Skip to Main Content

PROJECT: Black Sport History: Articles


USSA News    August 14, 2013

Academy Capturing Oral History of Notable Black Athletes from Era of Segregation

The year 1963 was a defining one in the civil rights movement. It was highlighted by Martin Luther King’s famous “I Have a Dream” speech Aug. 28 in Washington, D.C., where about 200,000 people gathered at the Lincoln Memorial in the March on Washington. It came after major unrest over segregation erupted in Birmingham, Ala., and spread across the South.

Now, 50 years later the United States Sports Academy in conjunction with alumni of the Mobile County Training School, an all-black school dating back to the 1880s, have begun an oral history project to capture and preserve the experiences of well-known black athletes from Mobile, Ala., during that tumultuous era of segregation beginning in the 1950s.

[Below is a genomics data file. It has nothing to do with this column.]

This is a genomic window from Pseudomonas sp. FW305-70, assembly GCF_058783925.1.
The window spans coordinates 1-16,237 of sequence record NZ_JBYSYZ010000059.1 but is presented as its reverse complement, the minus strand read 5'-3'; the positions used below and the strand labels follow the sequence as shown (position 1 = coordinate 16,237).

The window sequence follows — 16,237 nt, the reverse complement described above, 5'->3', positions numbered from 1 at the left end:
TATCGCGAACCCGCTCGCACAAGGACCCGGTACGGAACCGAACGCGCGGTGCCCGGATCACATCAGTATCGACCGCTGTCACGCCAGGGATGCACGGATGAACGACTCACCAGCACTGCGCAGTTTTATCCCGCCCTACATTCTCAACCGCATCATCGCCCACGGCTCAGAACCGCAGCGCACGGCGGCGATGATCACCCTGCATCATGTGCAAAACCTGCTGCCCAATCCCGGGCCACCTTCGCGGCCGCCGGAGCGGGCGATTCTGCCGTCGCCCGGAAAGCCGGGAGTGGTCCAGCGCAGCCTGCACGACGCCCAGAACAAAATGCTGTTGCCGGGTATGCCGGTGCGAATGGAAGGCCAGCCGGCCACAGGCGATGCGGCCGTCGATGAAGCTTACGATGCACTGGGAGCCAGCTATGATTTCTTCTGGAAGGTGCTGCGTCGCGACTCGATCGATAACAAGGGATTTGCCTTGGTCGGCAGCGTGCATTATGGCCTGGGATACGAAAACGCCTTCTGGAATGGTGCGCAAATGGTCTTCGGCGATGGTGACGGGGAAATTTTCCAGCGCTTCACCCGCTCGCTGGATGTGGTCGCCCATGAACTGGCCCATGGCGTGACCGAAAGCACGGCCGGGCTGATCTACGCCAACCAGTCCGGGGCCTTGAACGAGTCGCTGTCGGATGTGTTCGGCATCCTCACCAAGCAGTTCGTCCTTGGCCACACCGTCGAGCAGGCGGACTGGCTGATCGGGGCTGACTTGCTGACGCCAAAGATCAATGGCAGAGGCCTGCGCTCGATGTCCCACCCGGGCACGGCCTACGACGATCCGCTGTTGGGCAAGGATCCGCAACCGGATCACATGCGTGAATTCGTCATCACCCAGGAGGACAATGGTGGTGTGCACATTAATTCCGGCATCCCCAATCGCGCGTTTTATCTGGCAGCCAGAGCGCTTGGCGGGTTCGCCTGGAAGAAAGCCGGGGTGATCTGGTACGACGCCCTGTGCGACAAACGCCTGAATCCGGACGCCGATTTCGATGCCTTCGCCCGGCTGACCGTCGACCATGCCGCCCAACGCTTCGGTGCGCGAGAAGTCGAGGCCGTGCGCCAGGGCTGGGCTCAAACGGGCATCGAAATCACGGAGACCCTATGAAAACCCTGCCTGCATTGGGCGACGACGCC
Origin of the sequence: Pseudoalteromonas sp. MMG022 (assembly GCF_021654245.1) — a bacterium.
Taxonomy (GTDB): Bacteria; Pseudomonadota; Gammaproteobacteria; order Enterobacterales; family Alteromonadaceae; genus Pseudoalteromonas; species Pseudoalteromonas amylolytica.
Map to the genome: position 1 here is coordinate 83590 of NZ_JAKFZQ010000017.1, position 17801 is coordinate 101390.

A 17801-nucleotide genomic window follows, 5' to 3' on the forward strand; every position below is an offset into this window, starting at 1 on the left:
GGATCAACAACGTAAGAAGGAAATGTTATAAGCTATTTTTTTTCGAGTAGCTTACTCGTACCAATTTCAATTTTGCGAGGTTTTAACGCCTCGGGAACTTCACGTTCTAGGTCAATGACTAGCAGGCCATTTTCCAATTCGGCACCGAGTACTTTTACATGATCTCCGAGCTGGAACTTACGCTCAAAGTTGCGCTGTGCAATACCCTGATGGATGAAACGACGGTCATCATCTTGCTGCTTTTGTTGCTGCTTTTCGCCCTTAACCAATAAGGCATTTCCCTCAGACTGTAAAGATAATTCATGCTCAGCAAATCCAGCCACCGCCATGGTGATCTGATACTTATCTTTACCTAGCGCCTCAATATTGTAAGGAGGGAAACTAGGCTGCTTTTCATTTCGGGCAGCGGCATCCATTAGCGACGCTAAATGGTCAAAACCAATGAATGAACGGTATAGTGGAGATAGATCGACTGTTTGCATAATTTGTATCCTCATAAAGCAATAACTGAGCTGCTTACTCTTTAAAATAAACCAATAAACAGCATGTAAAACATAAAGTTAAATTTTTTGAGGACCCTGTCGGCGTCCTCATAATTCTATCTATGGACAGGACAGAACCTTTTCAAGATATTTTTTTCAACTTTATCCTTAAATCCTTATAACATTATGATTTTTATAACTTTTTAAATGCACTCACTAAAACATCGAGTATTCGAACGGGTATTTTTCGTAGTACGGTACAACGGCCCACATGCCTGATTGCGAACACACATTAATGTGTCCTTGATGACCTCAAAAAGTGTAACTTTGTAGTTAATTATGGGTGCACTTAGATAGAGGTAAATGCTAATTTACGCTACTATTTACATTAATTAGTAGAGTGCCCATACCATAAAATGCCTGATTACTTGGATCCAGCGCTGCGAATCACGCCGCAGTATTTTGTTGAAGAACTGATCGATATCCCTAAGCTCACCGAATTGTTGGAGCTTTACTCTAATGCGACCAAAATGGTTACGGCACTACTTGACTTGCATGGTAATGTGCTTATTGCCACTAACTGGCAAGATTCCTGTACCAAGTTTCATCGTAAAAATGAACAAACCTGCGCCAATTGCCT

For the full article, please click here.

The Sport Digest

The Sport Digest   May 14, 2013

Academy Sponsors Significant Black Sports Oral History Project

The period between 1955 and 1980 marked a sea tide of change throughout the United States, and especially in the states of the old Confederacy.  The U.S. Supreme Court decision in June 1954 in Brown v. Board of Education marked the beginning of the end for segregated schools across the South. In December 1955 black citizens of Montgomery, Ala., began an 11-month boycott of the city’s bus system. The boycott ended in November 1956 when the Supreme Court ruled that segregated public transit was illegal.

For the full article, please click here.